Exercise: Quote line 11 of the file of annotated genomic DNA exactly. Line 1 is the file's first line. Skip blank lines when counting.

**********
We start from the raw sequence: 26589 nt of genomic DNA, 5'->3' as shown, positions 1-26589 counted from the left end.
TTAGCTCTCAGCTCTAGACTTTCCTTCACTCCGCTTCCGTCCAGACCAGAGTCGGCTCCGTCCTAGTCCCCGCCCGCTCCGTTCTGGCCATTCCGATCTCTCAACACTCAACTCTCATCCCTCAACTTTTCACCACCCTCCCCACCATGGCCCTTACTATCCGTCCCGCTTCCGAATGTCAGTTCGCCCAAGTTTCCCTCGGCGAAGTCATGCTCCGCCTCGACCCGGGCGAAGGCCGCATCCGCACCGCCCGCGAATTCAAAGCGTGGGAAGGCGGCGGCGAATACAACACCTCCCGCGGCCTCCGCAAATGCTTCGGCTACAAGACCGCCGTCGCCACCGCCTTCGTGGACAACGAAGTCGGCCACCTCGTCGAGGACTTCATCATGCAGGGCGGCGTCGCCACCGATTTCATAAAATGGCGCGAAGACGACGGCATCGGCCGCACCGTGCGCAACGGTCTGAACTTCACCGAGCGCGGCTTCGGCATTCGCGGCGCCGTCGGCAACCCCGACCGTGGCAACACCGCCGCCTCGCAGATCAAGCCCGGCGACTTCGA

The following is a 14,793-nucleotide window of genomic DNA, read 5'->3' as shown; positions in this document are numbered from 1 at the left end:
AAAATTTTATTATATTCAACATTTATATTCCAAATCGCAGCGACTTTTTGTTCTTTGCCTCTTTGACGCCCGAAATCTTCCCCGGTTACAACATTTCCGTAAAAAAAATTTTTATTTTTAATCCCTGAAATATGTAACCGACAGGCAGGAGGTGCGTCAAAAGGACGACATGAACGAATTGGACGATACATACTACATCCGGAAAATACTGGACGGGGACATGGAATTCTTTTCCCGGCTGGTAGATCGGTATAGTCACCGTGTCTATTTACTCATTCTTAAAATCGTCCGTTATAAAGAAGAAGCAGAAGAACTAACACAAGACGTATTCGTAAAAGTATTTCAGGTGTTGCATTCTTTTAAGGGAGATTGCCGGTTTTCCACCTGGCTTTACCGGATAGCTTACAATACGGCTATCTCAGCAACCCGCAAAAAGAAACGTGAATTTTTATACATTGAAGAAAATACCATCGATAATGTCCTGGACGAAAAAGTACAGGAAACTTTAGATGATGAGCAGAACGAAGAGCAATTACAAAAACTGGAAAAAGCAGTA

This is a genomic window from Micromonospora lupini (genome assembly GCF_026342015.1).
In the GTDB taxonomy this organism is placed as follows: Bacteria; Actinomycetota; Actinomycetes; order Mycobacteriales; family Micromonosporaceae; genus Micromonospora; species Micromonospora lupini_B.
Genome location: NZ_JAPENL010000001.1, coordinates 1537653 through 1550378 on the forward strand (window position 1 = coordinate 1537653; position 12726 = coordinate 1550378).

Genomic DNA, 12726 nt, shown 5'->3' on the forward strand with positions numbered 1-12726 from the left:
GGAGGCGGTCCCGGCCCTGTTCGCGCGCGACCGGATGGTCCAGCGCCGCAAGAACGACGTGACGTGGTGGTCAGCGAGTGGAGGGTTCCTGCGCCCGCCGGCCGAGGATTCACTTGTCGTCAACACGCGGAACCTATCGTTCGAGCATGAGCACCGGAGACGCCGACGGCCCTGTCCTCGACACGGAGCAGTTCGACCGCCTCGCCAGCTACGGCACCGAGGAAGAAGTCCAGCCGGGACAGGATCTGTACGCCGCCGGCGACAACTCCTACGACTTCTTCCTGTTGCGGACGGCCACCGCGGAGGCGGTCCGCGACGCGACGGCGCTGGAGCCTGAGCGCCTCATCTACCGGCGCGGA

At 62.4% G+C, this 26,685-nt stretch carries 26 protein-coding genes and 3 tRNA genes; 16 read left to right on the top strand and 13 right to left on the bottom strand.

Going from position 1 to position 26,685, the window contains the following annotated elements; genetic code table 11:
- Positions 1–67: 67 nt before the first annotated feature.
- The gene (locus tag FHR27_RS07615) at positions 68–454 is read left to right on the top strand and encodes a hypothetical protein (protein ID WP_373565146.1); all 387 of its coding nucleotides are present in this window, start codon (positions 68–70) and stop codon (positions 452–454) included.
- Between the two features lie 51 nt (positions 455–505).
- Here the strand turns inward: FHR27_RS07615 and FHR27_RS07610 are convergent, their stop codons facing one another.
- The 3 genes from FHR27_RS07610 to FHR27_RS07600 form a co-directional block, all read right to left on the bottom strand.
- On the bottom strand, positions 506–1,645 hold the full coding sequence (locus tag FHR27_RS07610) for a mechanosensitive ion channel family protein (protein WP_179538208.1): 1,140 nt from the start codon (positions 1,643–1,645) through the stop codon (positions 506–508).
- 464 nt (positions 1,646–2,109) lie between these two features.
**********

Going from position 1 to position 26,685, the window contains the following annotated elements; genetic code table 11: